I eventually realised that by encouraging me to think, to discuss and to debate, they nurtured my growing interest in all things political, something that would lead first to my political activism and, ultimately, to this blog, my podcasting and continuing discussions.

Still, while I miss being able to discuss things with my parents, I’m grateful to them that I have the passion to talk about political things. Politics is part of who I am; clearly my parents recognised that when I was still quite young. No wonder I miss them.

So, today is my mother’s birthday and I’m talking about the gifts I got from her. That’s because I obviously can’t give her gifts anymore, so my remembering and noting what she gave me is the best I can do.

So, happy birthday mom—and thanks for the gifts.

Thursday, December 29, 2011

Garth riddance

Serial plagiarist Garth George has finally penned his last column for Granny Herald. It’s way past time.

Garth is a curmudgeon’s curmudgeon, often taking the negative viewpoint, apparently, just because it is negative. If not, it sure seemed that way.

Garth was anti-women, anti-gay—in fact, he was against anything that didn’t smack of a 1950s rigid white, Christian, male-centred world. The world moved on, but Garth never did. He alluded to that in his (thankfully) final column for the Herald, where he allowed that he wrote “from a standpoint at odds with that generally accepted by the populace.” In other words, he was hopelessly out of touch. No wonder the Herald fired him.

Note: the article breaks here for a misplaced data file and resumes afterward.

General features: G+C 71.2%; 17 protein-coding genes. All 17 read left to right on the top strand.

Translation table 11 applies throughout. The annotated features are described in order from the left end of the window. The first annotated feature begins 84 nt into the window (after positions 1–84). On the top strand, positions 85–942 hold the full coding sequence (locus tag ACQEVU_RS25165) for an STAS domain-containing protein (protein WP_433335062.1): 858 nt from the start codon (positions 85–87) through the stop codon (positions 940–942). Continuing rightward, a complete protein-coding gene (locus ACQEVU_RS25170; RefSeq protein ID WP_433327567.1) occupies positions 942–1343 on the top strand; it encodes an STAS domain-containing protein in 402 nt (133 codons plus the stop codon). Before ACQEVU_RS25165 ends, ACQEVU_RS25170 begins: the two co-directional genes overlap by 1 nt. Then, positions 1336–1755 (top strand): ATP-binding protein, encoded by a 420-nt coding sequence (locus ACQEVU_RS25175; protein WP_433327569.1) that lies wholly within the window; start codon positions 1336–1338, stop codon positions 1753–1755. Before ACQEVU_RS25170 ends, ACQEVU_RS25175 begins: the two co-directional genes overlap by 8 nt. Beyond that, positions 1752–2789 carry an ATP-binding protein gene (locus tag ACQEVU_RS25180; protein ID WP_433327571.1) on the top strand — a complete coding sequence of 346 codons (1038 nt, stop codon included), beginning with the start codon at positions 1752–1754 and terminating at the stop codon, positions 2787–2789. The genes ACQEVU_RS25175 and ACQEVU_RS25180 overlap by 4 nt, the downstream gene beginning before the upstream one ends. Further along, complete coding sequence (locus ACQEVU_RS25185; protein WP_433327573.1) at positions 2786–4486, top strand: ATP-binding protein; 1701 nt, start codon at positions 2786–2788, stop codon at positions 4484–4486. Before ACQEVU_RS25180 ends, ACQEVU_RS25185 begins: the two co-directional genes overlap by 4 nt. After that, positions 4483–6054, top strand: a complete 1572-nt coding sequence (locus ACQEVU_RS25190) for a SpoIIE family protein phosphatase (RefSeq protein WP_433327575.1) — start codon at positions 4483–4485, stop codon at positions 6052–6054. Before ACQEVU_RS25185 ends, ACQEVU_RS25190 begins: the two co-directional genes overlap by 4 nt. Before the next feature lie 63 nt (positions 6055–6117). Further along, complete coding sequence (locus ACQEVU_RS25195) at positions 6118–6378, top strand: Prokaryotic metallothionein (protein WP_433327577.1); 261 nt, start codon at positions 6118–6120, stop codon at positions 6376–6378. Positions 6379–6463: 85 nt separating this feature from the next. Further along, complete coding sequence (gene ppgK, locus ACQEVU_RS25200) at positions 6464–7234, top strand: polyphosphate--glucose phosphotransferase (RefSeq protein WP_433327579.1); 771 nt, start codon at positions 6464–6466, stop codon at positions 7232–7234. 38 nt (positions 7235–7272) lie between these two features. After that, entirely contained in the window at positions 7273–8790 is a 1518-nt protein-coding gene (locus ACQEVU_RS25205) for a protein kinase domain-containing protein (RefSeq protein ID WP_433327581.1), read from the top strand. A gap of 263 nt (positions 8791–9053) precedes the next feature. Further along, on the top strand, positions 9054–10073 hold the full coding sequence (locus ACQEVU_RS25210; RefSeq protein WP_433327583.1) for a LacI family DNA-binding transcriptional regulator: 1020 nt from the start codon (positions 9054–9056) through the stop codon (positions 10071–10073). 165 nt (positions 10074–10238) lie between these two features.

That final column also bemoaned the fact that modern journalists and news photographers don’t wear a suit and tie. That he should focus squarely on attire, not ability, and the attire of men alone, says pretty much all that needs to be said about how out of it Garth had become.

What was most offensive about his last column—and nearly every column had something offensive—was his talk about inequality as if it was only about economics. Garth tried to perpetuate legal inequality in New Zealand and was quite proud to do so—there is no other possible interpretation of his treating women like children in reproductive choice or his long anti-gay record.

Sadly, Garth will continue to have columns in a couple of the Herald’s provincial papers. The good news is that it’ll be off the main Herald website, the bad news is that provincial New Zealand will still be subjected to his sexist, homophobic and christofascist bile. With luck, this will only be temporary, a way to ease him out without summarily firing him, no matter how much he deserves it.

Still, at least Auckland and the parts if the country that read the Herald are rid of this loathsome troglodyte. Having him off the Herald website will spare New Zealand international embarrassment, which is also good.

To sum up, I will not miss his columns at all. Good riddance to bad rubbish.